assalamu alaikum, you know honestly i am very ashamed to see my own ummah putting a pagan holiday as holloween as one of the no problem holidays. if you want to know the origin of holloween ask the spanish people, it is celebration to honer the dead and they were superstitious so they wore mask to keep the evil from getting and taking their souls. there are many verses that tell you to stay away from paganism and here my own ummah is trying to change their deen to suit themselfs, shame on you inshaALLAH ALLAH will bring you back to reality of your deen islamic monotheism ALLAH hafiz

Martyn

10/31/2002 02:16:01 AM

We're Muslim and our 6-year old will be trick-or-treating as Spiderman this year. I like the article, I like the way Mr. Hassaballa expresses his point of view, and I'm open to being persuaded that we (our family) shouldn't participate in Halloween. But I'm not convinced that Halloween's historical roots make its present-day observance tantamount to polytheism. The Qur'an itself accepted an existing pagan ritual in the Hajj. If Islam is, as I believe it to be, a "big tent", broad enough to accept and adapt everything from pagan pilgimage to blue jeans, perhaps there's also room for a little Halloween. Allah knows best.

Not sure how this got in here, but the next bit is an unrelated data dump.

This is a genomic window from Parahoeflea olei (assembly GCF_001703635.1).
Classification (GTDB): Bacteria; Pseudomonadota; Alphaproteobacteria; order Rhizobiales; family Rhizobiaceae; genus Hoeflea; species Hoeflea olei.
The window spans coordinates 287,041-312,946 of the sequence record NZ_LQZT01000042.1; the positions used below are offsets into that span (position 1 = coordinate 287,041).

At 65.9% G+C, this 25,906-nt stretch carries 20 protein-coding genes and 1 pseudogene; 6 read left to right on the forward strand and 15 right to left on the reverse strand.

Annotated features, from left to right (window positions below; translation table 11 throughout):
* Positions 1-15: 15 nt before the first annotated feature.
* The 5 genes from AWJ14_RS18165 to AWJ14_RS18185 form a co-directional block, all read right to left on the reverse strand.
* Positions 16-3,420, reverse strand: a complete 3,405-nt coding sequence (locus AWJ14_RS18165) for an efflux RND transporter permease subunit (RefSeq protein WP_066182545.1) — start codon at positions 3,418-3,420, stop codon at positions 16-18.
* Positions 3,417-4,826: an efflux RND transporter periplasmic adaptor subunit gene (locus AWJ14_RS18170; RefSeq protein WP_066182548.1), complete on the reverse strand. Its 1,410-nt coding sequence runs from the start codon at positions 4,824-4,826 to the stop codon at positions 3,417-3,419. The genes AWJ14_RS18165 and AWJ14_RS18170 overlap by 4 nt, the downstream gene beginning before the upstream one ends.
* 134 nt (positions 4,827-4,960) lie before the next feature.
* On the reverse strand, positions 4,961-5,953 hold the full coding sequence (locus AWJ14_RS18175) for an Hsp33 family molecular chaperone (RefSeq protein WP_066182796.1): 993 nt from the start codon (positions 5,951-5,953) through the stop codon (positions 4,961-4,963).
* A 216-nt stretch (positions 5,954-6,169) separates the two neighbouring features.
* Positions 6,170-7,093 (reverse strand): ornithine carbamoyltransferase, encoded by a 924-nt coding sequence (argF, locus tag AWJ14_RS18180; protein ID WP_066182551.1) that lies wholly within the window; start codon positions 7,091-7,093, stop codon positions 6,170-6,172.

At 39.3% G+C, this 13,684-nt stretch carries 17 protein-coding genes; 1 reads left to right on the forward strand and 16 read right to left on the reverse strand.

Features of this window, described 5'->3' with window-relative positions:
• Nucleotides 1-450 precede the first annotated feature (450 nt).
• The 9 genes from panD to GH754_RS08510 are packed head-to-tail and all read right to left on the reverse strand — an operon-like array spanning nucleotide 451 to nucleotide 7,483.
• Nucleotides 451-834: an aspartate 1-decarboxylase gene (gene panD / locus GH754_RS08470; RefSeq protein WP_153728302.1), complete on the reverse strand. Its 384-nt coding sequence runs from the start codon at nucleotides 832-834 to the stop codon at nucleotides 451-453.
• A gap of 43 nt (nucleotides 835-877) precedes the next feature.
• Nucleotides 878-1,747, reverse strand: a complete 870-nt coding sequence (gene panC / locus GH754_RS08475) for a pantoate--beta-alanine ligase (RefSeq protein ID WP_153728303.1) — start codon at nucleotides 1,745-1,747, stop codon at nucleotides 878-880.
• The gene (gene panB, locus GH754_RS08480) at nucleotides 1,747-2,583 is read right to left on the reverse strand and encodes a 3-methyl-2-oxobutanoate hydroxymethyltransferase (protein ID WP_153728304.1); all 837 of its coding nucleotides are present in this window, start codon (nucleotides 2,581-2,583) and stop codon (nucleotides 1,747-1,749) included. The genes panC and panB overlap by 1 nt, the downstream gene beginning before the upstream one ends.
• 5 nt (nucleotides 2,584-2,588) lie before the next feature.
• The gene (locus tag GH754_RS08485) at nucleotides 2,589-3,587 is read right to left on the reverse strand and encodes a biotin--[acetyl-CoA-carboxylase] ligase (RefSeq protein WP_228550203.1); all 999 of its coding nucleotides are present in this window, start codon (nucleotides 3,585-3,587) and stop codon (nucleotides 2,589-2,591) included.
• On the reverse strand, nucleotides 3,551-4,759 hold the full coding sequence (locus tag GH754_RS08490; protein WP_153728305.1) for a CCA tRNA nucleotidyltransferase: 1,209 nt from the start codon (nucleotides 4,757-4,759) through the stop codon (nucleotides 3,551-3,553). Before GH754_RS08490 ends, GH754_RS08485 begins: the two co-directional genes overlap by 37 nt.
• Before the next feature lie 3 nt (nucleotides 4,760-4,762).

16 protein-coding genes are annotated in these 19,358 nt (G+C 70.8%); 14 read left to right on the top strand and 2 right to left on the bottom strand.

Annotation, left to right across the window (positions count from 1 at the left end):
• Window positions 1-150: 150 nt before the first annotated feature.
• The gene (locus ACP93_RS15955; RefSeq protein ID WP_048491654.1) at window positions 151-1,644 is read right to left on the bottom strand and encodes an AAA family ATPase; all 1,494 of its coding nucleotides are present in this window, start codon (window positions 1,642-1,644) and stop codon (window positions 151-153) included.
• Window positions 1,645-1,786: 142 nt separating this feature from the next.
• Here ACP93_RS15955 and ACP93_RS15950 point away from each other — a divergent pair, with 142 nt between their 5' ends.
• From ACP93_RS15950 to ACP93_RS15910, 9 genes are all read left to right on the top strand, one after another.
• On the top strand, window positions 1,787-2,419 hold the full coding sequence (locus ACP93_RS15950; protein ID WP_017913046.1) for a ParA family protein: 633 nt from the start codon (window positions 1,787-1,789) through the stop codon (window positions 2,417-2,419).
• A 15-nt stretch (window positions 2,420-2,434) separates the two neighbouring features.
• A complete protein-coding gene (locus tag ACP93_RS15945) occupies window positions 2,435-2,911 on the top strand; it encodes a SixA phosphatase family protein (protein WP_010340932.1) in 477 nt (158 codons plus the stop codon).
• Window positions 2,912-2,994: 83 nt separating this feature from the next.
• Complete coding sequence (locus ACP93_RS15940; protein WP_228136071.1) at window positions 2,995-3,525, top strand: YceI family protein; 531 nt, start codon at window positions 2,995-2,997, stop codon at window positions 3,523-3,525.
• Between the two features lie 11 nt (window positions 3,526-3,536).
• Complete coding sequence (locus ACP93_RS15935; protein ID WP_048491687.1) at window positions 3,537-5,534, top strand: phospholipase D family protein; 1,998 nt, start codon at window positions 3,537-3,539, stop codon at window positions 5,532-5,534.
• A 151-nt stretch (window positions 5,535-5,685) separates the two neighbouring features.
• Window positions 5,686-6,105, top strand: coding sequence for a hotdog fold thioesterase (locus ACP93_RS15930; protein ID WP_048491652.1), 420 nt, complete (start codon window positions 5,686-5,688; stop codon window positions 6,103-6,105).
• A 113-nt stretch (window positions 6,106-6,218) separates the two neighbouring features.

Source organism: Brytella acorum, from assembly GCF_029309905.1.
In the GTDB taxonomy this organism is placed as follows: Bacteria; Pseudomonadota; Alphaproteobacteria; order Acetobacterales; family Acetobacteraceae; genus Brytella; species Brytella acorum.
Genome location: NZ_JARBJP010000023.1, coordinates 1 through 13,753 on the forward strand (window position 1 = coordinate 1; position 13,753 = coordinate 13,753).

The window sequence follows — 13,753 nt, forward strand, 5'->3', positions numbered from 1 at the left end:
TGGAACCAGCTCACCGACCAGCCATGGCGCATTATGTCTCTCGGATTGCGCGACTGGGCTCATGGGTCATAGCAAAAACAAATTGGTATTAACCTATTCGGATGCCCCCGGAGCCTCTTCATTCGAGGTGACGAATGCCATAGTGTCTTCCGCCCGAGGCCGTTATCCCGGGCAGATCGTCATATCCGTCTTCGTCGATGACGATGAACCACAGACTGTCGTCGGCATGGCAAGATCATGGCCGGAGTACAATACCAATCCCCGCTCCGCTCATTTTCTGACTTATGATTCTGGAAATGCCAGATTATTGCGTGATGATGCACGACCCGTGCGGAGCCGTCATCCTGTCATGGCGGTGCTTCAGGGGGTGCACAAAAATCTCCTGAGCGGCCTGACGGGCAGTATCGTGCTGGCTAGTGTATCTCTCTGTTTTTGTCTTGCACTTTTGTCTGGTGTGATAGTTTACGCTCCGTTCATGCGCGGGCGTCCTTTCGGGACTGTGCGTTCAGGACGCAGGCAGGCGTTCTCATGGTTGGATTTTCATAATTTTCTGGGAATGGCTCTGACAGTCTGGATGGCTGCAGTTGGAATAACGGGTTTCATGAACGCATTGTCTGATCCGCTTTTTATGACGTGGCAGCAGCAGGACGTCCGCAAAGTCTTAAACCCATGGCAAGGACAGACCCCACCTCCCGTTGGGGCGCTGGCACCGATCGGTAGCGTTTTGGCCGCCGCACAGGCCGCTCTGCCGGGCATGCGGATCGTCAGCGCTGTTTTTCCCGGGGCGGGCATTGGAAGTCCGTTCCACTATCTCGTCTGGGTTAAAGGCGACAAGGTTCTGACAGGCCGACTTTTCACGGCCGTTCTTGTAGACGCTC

BDboy

10/31/2002 12:07:40 AM

This is a well written article. Simply shows that Islam respects others without disrespecting its own faith. I liked his honesty and simplicity. May Allah bless you.

lisawolf6

10/30/2002 02:10:29 PM